Funky electronic noises and pops can also be a sign of power tube failure. Or sometimes power tubes can become microphonic. They may begin to emit an unpleasant, extremely high-pitched constant squealing. Next week we'll discuss preamp tube problems that can have similar effects, but if you're hearing these symptoms, chances are you'll have to bite the bullet and buy yourself a new set of power tubes.
What Tubes To Buy When you change tubes, stick with the specific type of tube recommended by the manufacturer (i.e., the type included in the amp when it's built). Switching out types of tubes (say an EL34 for a 6L6) is a great way to destroy your amp. Tubes available directly from the manufacturer will usually be best suited to your amp. If you begin to use tubes from other companies such as GrooveTubes and Ruby, it's best to take your amp to a pro and have it biased correctly for the particular tubes you've purchased.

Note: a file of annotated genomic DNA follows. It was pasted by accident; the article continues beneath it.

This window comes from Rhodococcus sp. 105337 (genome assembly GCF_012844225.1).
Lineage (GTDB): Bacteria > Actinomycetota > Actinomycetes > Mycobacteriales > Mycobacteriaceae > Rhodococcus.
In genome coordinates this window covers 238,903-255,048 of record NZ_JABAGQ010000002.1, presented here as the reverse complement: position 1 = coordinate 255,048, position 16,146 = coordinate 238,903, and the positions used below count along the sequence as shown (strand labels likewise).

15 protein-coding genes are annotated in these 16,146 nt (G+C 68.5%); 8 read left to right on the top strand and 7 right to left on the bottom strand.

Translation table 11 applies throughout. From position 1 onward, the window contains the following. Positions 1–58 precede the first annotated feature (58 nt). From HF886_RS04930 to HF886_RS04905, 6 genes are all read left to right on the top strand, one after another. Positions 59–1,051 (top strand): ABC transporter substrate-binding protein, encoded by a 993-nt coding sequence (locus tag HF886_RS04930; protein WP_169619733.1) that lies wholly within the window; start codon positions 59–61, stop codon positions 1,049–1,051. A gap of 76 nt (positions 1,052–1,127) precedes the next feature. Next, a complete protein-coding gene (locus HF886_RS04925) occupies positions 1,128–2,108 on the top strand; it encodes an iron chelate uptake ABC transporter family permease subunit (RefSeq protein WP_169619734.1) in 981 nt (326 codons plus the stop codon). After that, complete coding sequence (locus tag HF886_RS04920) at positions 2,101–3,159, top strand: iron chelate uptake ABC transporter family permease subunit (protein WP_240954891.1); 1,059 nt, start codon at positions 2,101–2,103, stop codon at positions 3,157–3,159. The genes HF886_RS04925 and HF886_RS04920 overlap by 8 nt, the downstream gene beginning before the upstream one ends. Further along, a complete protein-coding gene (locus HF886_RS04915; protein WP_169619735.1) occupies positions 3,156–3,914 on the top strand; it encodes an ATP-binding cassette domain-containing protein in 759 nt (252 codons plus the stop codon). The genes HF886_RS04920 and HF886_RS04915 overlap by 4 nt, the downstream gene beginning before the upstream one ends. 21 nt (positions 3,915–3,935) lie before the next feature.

GrooveTubes and Ruby have reliable, realistic grading systems that let you know precisely the type of tube you're buying. So as long as you buy that exact kind of tube each time, you don't need to worry about having your amp biased again. You will want your power tubes to be matched in terms of output, so it's best to buy them in pairs or groups.
To tell whether your tubes are biased correctly, look at the color that the tubes glow when they're fired up. The tubes should glow a soft orange/amber. If they're a sort of purplish blue, they're being underdriven. If they're a harsh white/yellow, they're being overdriven. This latter condition is bad. It could really screw up your amp.
Next week we'll discuss the preamp tubes and tube amp troubleshooting. Meanwhile, play hard and play GOOD!
Troubleshooting Preamp Tube Problems If something goes amiss with your tube amp, in all probability the problem is with the tubes themselves. As you would expect, the little tubes are for the preamp section and the big tubes are for the power section. Preamp tubes can last much longer than power tubes. They're also a whole lot less expensive and can be changed individually in a pinch, whereas all of the power tubes should be changed at once.